The Cynics Corner

Star Trek: Deep Space Nine

"Inquisition"

by David E. Sluss

23 April 1998

 
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THE BOTTOM LINE
: "Inquisition" was a big step up for DS9. The oft-forgotten war was, if not front and center, at least important to the story for the first time in too long. And we weren't asked to swallow anything too implausible for the first time in quite a while as well.

CYNICS CORNER RATING: 7.5 (C)

WATCHWORD OF THE WEEK: Continuity, or at least name-dropping masquerading as continuity. Can anyone think of a Bashir episode that wasn't referenced? Of course, there is a downside to that sort of thing...

SLEEPING DOG AWAKENED OF THE WEEK: People cried foul last year at the absurdity of the escape of Bashir, et al, in "By Inferno's Light," especially insofar as the Dominion apparently kept getaway vehicles for their prisoners parked in orbit of the prison. Now, the sore subject is brought up again and used as a red herring only to remain unresolved? Best not bring that kind of thing up, if you ask me.

SLEEPING DOG AWAKENED OF THE WEEK RUNNER-UP: I'm waiting -- why did Starfleet let those mentally unbalanced, illegally enhanced humps look at classified Starfleet battle plans in "Statistical Probabilities?"

PHANTOM CHARACTER OF THE WEEK: Dolly the Vorta. It occurred to me that we haven't seen the real Weyoun for a while (since "Statistical Probabilities," I believe), but we've seen illusory, hallucinatory or otherwise fraudulent Weyouns repeatedly since the Occupation Argh ended:

  • "Waltz": Hallucination
  • "Far Beyond the Stars": Hallucination
  • "Inquisition": Hologram

Not a criticism, really (believe it ... or else!), merely an observation. He's the 24th century Elvis.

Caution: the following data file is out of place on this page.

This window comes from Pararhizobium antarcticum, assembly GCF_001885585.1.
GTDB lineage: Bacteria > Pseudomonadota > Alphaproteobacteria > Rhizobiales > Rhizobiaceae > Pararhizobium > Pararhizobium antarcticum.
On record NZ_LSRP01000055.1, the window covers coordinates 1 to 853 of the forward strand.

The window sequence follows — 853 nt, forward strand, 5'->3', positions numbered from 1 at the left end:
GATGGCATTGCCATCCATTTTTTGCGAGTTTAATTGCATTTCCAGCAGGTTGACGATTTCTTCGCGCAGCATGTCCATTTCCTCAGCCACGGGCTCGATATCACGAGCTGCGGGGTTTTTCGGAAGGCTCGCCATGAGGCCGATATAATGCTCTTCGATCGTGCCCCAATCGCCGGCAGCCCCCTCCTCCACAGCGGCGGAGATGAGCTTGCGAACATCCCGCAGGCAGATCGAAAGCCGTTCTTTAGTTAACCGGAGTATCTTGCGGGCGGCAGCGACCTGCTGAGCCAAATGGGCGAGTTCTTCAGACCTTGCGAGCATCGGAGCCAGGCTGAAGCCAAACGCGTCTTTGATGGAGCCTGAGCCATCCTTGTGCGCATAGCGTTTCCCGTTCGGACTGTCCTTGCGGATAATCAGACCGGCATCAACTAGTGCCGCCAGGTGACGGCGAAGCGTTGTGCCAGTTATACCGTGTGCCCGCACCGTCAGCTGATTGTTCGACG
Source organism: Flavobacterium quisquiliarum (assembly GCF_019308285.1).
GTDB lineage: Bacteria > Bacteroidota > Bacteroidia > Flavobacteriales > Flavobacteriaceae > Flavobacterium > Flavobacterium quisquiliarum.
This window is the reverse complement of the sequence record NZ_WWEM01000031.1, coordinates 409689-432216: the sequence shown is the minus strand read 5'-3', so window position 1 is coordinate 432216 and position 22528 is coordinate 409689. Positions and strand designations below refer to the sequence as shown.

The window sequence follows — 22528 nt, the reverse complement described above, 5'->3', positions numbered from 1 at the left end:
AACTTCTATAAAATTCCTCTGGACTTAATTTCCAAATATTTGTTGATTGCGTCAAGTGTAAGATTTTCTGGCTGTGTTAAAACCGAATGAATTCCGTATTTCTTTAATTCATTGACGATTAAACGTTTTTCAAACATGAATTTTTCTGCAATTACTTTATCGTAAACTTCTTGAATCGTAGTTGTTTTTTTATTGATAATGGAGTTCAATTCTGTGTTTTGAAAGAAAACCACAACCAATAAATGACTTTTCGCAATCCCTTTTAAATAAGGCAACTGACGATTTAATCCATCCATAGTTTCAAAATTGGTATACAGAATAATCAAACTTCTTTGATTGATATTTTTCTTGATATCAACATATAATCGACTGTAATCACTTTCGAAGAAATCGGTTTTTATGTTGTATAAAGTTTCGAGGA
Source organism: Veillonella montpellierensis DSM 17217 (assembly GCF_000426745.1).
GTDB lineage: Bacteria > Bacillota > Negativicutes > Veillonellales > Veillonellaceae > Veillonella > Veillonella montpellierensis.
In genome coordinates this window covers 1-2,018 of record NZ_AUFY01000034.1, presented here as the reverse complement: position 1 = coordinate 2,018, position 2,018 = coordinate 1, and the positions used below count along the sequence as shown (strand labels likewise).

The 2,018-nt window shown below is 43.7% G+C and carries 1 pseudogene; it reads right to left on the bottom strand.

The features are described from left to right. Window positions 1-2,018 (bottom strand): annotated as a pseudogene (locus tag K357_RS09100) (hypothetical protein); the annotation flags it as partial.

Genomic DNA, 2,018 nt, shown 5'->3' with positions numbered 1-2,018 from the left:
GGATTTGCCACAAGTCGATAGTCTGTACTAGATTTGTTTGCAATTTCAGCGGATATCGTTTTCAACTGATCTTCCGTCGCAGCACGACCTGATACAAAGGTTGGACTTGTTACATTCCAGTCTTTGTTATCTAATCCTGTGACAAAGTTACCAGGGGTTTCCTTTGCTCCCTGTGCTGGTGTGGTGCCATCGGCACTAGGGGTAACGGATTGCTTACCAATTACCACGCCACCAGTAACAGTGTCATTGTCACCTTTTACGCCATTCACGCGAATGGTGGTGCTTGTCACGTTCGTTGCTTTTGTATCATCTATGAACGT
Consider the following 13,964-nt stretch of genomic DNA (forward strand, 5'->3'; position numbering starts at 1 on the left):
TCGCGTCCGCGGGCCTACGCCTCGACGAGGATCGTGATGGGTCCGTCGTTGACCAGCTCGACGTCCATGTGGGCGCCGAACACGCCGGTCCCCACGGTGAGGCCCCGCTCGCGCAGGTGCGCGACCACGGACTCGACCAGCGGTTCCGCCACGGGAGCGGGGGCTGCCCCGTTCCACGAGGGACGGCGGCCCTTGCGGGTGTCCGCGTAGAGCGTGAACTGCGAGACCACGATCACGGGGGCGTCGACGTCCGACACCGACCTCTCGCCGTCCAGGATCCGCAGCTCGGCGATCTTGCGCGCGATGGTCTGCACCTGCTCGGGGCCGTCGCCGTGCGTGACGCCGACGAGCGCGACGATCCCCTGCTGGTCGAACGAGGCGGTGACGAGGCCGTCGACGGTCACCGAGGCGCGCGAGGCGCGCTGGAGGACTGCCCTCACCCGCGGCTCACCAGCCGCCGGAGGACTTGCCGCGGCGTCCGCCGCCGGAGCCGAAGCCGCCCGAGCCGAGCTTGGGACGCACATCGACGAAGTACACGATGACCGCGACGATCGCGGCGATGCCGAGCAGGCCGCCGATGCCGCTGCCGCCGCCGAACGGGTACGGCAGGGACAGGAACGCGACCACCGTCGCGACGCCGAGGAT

PHANTOM CHARACTERS OF THE WEEK RUNNERS-UP: Well...everyone, considering that 95% of the episode took place in a holodeck. I sure wish that could have been avoided. It negates much of the characterization shown, including that of Sloan, and, possibly, of Bashir, depending on the exact nature of that neck gizmo.

STARFLEET UNINTELLIGENCE OF THE WEEK: So now the doctor gets to be a spy as well as play one on the holodeck. I can't decide if he's a better or worse choice than O'Brien as a spy. Who's next? Kai Winn? If Starfleet personnel think that people like O'Brien and Bashir are cut out to be spies, it's no wonder Section 8 ... ah ... Section 31 was needed in the first place. Without someone to back up the incompetent and corrupt Starfleet "Intelligence" and "Security" divisions, Sisko and friends (hell, Kirk and friends) would have spent their lives scrubbing toilets on Romulus. On the other hand, we now know why Starfleet "Intelligence" has time to bust cheap hoods on backwater planets during wartime (c.f. "Honor Among Thieves"): because real operatives working for Section 31 are doing the actual work of undermining the enemy. Of course the real question is: will there ever be a followup to any of this? Like Sarek said, "Only time will answer."
    

Previous Review: "Statistical Probabilties"
Next: "In the Pale Moonlight"
NEXT WEEK: Sisko lies to the Romulans -- Kenneth Starr obtains the authority to investigate perjury charges against him. It is clearly within the scope of his Whitewater investigation since Sisko's great-great-great-great-great grandmother once had a license plate made by Linda McDougal. Thankfully, serial cloning has allowed Starr to continue his inquiry even into the 24th century....

...on the next Starr Trek: Gene Splice #9

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This review is copyright 1998 David E. Sluss
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